Local Governments and Social Enterprise: Meeting Community Challenges Together?

  • Catherine Hastings
  • John Weate


Even though the role of local government was established in Australia in the early nineteenth century as a mechanism for tailored local service delivery provision within a narrow range of administrative functions, since World War II, local government’s roles have expanded to include town-planning and a range of welfare and leisure services that have continued to diversify to the present day. Expansion in function has not been matched by expansion in funding, with this being a particular issue in rural and regional councils. A result of these pressures has been increased interest in new models of networked governance, involving more players in the process of service delivery so that local governments are not required to ‘go it alone’. Social enterprises have increasingly been included as one of these other players, but there has been limited discussion in the literature about the roles social enterprises are playing for councils. This chapter situates an analysis of local government-social enterprise relationships within the theoretical frameworks of network governance and public value, with reference to examples of such relationships in regional New South Wales (NSW). It aims to stimulate discussion about the possibilities for local government-social enterprise relationships to deliver positive social and economic outcomes within regional Australia.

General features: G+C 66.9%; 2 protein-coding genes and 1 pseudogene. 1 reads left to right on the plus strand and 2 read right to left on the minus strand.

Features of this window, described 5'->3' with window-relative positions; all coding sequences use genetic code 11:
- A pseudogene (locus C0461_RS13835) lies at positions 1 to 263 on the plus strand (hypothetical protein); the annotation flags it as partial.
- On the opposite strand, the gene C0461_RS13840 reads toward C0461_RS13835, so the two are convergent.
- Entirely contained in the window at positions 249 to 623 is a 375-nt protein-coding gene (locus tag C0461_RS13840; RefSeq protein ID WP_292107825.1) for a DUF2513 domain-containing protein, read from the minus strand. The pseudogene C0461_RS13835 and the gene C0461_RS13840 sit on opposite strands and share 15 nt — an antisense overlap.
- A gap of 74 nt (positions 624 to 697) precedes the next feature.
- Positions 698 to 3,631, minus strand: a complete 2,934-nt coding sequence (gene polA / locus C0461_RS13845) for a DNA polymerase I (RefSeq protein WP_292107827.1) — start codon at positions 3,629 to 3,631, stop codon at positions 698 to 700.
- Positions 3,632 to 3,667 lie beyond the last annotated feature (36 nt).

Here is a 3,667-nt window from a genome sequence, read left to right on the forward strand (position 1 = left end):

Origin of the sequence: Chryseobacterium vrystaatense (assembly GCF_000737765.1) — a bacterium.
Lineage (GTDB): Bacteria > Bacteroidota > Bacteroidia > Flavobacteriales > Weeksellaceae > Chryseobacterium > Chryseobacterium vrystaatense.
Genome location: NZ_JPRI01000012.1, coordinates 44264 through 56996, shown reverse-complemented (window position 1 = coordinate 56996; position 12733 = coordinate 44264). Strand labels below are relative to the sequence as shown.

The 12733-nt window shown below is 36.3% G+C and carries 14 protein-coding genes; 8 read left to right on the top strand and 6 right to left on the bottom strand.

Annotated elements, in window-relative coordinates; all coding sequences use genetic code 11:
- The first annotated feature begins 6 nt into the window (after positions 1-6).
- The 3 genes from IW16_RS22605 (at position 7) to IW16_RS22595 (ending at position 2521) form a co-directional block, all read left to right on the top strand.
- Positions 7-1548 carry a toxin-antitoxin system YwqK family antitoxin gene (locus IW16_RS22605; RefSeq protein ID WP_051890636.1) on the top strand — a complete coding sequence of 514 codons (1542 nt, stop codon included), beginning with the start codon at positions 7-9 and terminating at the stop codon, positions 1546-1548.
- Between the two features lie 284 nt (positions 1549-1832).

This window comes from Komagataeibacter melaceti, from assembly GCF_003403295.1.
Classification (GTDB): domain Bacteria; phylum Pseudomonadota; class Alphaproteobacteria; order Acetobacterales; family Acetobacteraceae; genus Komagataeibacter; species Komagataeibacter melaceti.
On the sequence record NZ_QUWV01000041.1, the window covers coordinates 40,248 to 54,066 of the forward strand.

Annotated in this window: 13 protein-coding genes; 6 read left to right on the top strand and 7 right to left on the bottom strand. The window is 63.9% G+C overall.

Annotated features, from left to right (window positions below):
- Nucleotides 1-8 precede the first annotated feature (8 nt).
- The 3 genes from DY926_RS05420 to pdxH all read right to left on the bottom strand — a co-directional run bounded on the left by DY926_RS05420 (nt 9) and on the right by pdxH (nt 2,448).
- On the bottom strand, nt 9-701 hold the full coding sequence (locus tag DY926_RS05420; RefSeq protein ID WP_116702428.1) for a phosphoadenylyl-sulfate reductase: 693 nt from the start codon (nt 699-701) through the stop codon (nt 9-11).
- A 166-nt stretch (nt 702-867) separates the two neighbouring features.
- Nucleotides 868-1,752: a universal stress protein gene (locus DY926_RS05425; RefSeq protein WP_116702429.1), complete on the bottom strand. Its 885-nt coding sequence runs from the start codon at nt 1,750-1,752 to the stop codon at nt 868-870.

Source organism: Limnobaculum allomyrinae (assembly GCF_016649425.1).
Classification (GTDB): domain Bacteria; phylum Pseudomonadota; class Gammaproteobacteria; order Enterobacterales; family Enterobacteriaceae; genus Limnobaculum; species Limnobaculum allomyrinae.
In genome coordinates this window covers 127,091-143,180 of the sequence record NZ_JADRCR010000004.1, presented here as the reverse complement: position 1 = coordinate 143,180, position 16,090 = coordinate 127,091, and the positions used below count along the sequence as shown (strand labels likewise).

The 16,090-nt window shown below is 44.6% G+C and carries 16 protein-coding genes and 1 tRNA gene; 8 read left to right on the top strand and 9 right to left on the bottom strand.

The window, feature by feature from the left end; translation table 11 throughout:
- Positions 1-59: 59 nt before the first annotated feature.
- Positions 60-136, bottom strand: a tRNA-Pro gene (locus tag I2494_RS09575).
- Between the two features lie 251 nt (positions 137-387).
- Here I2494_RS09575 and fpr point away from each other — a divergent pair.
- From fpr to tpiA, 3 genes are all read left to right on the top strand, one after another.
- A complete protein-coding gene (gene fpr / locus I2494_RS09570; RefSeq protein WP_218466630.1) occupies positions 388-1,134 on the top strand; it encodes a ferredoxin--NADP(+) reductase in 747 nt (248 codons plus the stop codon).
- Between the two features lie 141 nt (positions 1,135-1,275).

Local government Network governance Public value Social enterprise Place-shaping Regional Australia Social procurement 


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Copyright information

© The Author(s) 2018

Authors and Affiliations

  • Catherine Hastings
    • 1
  • John Weate
    • 2
  1. 1.Department of SociologyMacquarie UniversitySydneyAustralia
  2. 2.Community ResourcesTuncurryAustralia

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